Bolly history began in the early years of the 20th century. The new technology of moving pictures arrived in India from England, France, Italy, Germany and the U.S. One of these films, The Life of Jesus, was seen by Dada Saheb Phalke who was to become the father of the Indian film industry. Inspired, Phalke produced India’s first silent feature film “Raja Harishchandra”, a retelling of a well-known legend found in one of India’s epic religious poems. He bought the camera, wrote the script, directed the actors, edited and printed the film, and then traveled the country screening it in tents. As World War I ended, Hollywood quickly became the leader of the world’s film industry. Indian audiences were familiar with Charlie Chaplin, William S. Hart and Mary Pickford. By the early 1920’s, several production companies had formed in India. Most feature films were historical in nature or used classic stories from The Ramayana or The Mahabharata. India’s audience kept increasing. In 1931, ‘Alam Ara’ was released changing cinema history. It was the first fully talking movie. Theatrical performances of the epics were filled with song, so it was natural for the Indian audience to expect songs in their films as well. Many story lines portrayed social injustices, included arranged marriage, dowry, widowhood and the caste system. By 1935, playback singers actually sang the songs while actors lip-synched them. The period from the late 1940’s to the 1960’s is considered the “Golden Age of Indian Cinema”. Bimal Roy and Satyajit Ray made films which shed light on the lives of the lower classes for the first time. Raj Kapoor made films that had universal appeal and he was sometimes referred to as the ‘Charlie Chaplin of India’. In the 1950’s, Guru Dutt portrayed an India undergoing rapid industrialization resulting in a culture clash between rural and an urban India. His films often presented a nostalgia for traditional values. During the 1970’s, Bollywood produced mainly romantic and action films. Manmohan Desai, a successful director, began making family-friendly “masala” films. These films, which greatly appealed to the masses, and had a combination of song-and-dance numbers, action, romance, and melodrama. In the 1980’s, films turned in the direction of gritty, crime dramas. The early 1990’s saw a return to family-friendly “masala” films and the rise of megastars Shahrukh Khan, Salman Khan, and Aamir Khan who still rule the box office today.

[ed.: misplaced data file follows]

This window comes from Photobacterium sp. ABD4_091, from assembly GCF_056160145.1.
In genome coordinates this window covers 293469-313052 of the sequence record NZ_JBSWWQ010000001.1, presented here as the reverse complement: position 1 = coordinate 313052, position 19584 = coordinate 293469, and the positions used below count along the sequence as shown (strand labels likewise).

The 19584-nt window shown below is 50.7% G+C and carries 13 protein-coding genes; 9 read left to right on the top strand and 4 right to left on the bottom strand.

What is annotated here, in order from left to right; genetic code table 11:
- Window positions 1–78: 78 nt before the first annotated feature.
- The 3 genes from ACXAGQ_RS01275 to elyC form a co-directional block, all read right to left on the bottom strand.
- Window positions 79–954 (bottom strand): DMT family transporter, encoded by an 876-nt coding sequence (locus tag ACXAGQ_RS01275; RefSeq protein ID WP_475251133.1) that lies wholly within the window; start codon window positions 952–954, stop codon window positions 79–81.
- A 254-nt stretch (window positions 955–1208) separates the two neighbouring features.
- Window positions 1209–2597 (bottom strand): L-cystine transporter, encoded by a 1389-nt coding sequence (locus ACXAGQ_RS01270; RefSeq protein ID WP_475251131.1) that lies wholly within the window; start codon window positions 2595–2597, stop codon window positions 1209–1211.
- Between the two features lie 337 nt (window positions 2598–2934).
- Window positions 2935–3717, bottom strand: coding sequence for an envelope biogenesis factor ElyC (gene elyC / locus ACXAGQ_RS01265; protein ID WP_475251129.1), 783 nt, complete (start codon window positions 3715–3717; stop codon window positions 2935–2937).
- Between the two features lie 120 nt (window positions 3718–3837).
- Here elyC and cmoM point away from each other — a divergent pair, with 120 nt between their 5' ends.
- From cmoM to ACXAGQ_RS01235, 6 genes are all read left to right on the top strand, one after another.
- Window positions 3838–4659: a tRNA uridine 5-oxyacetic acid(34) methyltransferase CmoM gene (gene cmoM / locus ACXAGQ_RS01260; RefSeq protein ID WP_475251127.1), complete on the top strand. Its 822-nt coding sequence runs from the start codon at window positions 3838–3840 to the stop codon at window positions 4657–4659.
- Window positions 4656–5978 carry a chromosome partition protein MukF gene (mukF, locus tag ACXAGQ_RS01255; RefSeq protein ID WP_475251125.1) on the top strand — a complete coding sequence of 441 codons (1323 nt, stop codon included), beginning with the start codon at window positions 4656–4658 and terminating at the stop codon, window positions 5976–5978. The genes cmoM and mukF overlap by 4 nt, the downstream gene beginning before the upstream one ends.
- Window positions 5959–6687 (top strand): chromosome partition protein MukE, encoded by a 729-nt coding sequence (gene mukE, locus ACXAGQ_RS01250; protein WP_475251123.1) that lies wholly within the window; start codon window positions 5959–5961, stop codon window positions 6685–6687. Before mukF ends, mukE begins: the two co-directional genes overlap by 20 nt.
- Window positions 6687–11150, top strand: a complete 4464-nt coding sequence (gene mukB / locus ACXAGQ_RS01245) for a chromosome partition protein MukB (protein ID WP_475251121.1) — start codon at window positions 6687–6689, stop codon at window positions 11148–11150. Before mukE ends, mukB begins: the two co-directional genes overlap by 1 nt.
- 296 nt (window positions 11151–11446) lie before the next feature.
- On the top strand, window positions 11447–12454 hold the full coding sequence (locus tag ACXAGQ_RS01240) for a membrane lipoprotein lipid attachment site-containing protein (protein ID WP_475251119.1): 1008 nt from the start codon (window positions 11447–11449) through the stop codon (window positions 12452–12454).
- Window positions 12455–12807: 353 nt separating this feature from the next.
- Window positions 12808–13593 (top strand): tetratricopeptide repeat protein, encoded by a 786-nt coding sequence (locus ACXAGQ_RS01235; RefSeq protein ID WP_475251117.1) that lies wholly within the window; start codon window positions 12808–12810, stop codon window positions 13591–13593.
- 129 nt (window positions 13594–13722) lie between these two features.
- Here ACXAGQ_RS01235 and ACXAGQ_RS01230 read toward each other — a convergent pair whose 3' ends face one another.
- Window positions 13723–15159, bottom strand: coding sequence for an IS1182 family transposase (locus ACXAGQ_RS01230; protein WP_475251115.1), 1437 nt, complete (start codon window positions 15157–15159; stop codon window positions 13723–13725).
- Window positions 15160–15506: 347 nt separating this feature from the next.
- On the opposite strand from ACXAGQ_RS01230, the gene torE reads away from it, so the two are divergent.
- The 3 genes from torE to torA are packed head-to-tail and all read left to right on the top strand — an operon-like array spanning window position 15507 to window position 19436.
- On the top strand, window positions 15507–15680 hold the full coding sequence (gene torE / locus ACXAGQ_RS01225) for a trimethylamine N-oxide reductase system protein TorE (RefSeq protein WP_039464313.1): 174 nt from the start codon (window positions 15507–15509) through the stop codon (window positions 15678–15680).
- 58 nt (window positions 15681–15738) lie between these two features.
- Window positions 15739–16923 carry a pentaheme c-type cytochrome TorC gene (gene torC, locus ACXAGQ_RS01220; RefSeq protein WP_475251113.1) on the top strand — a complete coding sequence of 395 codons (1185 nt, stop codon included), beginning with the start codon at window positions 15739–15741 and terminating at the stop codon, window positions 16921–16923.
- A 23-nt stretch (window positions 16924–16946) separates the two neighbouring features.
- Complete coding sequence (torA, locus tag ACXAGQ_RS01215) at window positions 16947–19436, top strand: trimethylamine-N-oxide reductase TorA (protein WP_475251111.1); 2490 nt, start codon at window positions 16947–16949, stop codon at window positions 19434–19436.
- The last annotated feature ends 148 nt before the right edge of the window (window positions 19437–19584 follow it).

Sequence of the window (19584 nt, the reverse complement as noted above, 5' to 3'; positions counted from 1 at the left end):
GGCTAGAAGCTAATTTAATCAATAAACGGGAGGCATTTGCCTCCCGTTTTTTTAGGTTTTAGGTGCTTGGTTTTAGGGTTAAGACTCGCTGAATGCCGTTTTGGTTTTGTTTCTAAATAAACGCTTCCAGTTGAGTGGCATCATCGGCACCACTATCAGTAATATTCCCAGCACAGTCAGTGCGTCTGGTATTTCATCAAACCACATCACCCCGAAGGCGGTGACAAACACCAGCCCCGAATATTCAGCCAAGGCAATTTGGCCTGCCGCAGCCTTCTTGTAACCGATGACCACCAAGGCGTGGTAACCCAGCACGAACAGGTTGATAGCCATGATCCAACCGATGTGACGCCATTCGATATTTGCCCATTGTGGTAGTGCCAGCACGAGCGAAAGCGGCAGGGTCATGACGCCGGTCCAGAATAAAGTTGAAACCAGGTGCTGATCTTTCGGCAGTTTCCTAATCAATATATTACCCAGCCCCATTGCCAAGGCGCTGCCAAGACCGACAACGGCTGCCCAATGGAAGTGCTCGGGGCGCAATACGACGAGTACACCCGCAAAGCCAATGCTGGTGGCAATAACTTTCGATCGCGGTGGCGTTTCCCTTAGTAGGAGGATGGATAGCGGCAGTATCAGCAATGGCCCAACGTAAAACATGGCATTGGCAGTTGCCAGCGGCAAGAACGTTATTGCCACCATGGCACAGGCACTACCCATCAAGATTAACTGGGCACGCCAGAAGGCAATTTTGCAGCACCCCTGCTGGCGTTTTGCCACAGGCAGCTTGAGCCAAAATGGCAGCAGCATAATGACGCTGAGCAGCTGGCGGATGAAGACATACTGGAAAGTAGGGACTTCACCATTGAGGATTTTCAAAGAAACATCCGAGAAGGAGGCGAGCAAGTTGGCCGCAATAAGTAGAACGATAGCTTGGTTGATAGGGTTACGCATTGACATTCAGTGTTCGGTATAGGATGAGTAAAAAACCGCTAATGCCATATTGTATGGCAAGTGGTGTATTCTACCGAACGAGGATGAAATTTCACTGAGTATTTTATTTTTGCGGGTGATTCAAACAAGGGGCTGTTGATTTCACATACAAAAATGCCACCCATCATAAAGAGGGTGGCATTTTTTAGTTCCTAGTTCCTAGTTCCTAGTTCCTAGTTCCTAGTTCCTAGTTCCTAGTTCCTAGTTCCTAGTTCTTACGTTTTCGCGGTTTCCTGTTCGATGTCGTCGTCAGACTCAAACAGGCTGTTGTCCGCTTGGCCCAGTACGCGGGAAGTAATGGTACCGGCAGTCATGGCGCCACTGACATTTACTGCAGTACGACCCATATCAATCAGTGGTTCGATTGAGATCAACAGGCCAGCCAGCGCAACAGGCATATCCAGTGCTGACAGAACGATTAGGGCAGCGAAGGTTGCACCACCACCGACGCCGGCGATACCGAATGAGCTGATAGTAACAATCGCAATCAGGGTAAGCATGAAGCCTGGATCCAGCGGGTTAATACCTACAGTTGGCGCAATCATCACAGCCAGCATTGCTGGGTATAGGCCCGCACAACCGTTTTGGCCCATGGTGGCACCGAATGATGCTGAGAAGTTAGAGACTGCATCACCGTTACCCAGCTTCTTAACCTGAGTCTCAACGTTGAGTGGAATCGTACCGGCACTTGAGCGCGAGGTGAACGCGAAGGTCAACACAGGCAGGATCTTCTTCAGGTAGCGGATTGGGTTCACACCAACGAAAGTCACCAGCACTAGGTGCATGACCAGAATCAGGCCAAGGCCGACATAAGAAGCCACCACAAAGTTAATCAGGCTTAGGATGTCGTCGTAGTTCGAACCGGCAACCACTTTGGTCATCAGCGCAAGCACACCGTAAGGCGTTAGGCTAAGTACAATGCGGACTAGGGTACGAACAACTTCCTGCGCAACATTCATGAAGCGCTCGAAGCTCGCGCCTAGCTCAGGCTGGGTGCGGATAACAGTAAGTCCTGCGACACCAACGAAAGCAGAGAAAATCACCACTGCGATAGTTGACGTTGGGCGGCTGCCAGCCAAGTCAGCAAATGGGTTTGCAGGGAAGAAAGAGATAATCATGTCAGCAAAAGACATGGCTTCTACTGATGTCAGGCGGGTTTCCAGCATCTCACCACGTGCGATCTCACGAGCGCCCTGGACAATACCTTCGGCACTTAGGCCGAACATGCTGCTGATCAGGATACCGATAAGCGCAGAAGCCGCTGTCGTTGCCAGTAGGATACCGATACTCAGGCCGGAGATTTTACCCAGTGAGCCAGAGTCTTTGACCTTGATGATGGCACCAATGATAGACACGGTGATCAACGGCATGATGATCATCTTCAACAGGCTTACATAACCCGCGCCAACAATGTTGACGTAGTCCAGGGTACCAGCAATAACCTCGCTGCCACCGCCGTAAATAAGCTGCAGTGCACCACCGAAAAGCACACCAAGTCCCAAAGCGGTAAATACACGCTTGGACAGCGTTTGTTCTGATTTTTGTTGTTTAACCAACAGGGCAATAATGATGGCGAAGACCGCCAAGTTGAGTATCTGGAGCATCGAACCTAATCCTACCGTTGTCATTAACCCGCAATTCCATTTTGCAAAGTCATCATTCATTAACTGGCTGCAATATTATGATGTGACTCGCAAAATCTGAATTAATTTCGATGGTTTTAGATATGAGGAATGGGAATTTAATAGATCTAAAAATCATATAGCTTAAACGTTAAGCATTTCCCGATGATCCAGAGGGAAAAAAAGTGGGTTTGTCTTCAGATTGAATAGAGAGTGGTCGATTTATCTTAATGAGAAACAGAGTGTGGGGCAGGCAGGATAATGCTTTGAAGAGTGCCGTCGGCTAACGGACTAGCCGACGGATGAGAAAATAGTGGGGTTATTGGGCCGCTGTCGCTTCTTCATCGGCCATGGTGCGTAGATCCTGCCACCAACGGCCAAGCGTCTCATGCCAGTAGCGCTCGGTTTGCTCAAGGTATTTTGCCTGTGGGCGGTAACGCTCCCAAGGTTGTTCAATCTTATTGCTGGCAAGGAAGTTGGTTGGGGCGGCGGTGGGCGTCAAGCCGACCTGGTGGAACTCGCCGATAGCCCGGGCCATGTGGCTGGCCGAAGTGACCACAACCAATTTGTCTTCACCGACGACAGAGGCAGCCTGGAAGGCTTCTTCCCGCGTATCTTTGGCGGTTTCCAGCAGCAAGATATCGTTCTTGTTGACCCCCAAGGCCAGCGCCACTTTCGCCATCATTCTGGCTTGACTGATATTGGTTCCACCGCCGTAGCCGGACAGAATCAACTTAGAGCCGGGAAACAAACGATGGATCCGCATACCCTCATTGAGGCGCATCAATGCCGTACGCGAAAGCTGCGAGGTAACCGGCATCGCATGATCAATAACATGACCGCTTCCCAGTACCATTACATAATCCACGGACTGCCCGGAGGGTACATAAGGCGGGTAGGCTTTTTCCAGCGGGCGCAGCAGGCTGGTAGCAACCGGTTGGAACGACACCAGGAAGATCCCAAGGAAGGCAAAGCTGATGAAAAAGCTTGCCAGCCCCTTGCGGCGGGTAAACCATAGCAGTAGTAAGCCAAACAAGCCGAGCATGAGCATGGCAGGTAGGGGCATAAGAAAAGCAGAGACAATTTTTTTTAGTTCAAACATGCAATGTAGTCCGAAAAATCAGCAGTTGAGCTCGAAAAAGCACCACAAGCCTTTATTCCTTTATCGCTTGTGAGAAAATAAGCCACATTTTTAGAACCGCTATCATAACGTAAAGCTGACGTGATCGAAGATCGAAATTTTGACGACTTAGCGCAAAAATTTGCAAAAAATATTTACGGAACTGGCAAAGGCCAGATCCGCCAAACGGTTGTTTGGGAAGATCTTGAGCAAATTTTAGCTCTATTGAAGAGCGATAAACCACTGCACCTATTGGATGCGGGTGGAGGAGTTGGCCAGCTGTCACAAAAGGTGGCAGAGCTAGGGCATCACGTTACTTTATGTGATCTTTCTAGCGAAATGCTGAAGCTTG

100 Years Of Bollywood: Early Studios Of Indian Cinema: http://youtu.be/5hgs8qnH5oI
Bollywood at 100: http://www.bbc.co.uk/news/world-asia-india-22424264 NDTV has compiled a list of 20 of the greatest characters in Bollywood history: http://movies.ndtv.com/photos/indian-cinema-100-bollywood-s-20-best-characters-15056?pfrom=home-moviesspecial A brief history of espionage/thriller movies in Bollywood: http://www.bollywoodhungama.com/movies/features/type/view/id/7811 Bollywood Casting Coups: http://www.glamsham.com/movies/scoops/15/feb/news-which-was-bollywoods-first-casting-coup.asp Bollywood Road Movies: http://www.filmfare.com/features/one-for-the-road-9094-1.html#descArticle